Millennials, You Too Can Afford a House. Here Are 3 Ways

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Even with student debt weighing them down, some millennials have still managed to buy homes. Here's how they're doing it.

This post comes from Maryalene LaPonsie at partner site Improvement Center.

Pity the poor millennial. Saddled with out-of-this-world student loan debt, above average unemployment and helicopter parents micromanaging their every move, it can be hard for those younger than 35 to make their own path in the world. And buy a house? Forget about it!

Despite historically low interest rates and a glut of cut-rate houses on the market, many millennials are hitting a brick wall when it comes to getting the mortgages they need. So instead, young adults are finding creative ways to leverage the post-recession economy to get into the home they want.

Short sales and foreclosures make homes affordable

While the Great Recession boxed some people out of the housing market, Dave and Stephanie Morgan, both 29, were among the millennials who used the grim market conditions to their advantage when they bought their house in 2009.

According to the Morgans, under normal market conditions their student loan debt would have made it impossible to obtain a mortgage for the house they wanted. Fortunately, the Michigan couple live in one of the states hardest hit by the recession.

“Fortunately” because, in April 2009, Michigan was one of 10 states that together accounted for more than 75 percent of foreclosure activity nationwide, and short sales made up 16 percent of the country’s housing market, according to RealtyTrac. That meant there were plenty of houses available that fit the Morgans’ modest price range.

“It was the perfect situation at the perfect time for us,” said Dave Morgan. “There were so many houses on the market.”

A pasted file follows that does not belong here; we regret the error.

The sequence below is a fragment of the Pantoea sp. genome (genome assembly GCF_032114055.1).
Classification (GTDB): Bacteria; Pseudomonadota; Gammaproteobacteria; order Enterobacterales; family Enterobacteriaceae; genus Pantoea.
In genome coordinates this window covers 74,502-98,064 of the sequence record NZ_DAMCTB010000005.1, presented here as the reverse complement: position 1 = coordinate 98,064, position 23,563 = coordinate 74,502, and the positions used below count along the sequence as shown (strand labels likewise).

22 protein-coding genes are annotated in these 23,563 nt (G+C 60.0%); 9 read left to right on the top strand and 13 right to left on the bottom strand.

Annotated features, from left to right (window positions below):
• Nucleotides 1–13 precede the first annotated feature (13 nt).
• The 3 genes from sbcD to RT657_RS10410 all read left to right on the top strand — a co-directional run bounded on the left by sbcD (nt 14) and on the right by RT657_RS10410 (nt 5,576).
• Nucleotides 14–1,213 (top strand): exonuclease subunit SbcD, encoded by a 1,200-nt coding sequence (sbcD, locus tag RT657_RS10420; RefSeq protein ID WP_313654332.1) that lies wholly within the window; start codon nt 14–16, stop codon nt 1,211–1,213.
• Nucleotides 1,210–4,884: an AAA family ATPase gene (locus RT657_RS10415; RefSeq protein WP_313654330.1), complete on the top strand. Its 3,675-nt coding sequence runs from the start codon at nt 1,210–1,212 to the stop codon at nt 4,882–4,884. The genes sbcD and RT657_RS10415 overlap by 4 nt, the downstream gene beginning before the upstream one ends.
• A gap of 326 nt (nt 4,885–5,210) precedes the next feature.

To sweeten the deal, the Morgans were able to take advantage of an $8,000 first-time home buyer tax credit being offered at the time. They settled on a home in Lowell, Mich., that was being offered for a short sale and were able to secure a rural redevelopment loan that meant they could close with zero out of pocket.

“We knew the market was low. We wanted to maximize the tax credit, and we liked the area enough to buy,” said Morgan, explaining how the recession worked to their advantage.

Bypassing mortgages with land contracts

Robert Bettig is another Michigan millennial who used the poor housing market to his advantage. At age 32, Bettig wanted the opportunity to build equity by buying a house, but unlike the Morgans, even a mortgage for a short sale or foreclosure was out of reach.

“There was no way I could get approved for a mortgage with my debt-to-income ratio,” he said.

With 90 percent of his debt tied to student loans and no jobs on the market matching his educational skills, Bettig turned to a land contract to buy his house last year.

While laws regarding land contracts can vary from state to state, in Bettig’s case, he signed a contract that essentially amounts to a rent-to-own agreement with the homeowner. Rather than making monthly principal and interest payments to a mortgage company, he makes payments directly to the homeowner based on an amortization schedule. At the end of the contract period, the title will be transferred to his name.

“The land contract was a blessing,” said Bettig.

It was also a win-win situation for the homeowner — an elderly widow who had been trying unsuccessfully to sell her house for more than 18 months. Despite numerous price drops, the house simply couldn’t compete with neighboring foreclosures that were practically being given away.

While Bettig is paying nearly double the interest rate offered for conventional mortgages, he hopes to eventually be able to qualify for a mortgage and pay off the land contract early. For now, he feels fortunate to have found a house he likes and that he is able to afford.

“It seems to take two [incomes] to get a house today, and people are waiting a very, very long time to get married,” he said, noting that many of his single friends are also searching for land contract properties.

However, Bettig cautions others that land contracts can be risky if you don’t know or research the homeowner. While the house he is buying was owned outright by the previous owner, those buying on a land contract basis could lose their home if the previous owner defaults on a mortgage they hold for the property.

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